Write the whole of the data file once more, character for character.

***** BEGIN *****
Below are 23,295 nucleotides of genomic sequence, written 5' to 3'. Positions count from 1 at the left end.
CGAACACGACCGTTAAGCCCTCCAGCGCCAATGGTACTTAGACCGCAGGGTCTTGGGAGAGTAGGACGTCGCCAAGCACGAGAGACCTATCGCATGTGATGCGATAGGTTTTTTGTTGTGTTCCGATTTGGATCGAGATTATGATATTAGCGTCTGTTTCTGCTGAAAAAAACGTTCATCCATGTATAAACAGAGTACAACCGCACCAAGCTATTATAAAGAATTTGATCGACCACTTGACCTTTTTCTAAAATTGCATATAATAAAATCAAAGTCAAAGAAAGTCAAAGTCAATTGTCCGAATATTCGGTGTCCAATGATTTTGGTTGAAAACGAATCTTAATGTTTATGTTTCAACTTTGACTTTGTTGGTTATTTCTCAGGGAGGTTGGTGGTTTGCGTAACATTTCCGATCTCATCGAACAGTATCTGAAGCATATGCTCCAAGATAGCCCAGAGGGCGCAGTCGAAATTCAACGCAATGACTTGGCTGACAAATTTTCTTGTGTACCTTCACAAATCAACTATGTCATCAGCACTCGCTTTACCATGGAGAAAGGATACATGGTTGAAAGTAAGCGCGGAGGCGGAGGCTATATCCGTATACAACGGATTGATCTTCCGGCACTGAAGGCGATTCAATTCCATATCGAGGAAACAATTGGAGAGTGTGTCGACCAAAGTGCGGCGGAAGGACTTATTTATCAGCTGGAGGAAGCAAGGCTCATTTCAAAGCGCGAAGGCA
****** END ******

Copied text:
Below are 23,295 nucleotides of genomic sequence, written 5' to 3'. Positions count from 1 at the left end.
CGAACACGACCGTTAAGCCCTCCAGCGCCAATGGTACTTAGACCGCAGGGTCTTGGGAGAGTAGGACGTCGCCAAGCACGAGAGACCTATCGCATGTGATGCGATAGGTTTTTTGTTGTGTTCCGATTTGGATCGAGATTATGATATTAGCGTCTGTTTCTGCTGAAAAAAACGTTCATCCATGTATAAACAGAGTACAACCGCACCAAGCTATTATAAAGAATTTGATCGACCACTTGACCTTTTTCTAAAATTGCATATAATAAAATCAAAGTCAAAGAAAGTCAAAGTCAATTGTCCGAATATTCGGTGTCCAATGATTTTGGTTGAAAACGAATCTTAATGTTTATGTTTCAACTTTGACTTTGTTGGTTATTTCTCAGGGAGGTTGGTGGTTTGCGTAACATTTCCGATCTCATCGAACAGTATCTGAAGCATATGCTCCAAGATAGCCCAGAGGGCGCAGTCGAAATTCAACGCAATGACTTGGCTGACAAATTTTCTTGTGTACCTTCACAAATCAACTATGTCATCAGCACTCGCTTTACCATGGAGAAAGGATACATGGTTGAAAGTAAGCGCGGAGGCGGAGGCTATATCCGTATACAACGGATTGATCTTCCGGCACTGAAGGCGATTCAATTCCATATCGAGGAAACAATTGGAGAGTGTGTCGACCAAAGTGCGGCGGAAGGACTTATTTATCAGCTGGAGGAAGCAAGGCTCATTTCAAAGCGCGAAGGCA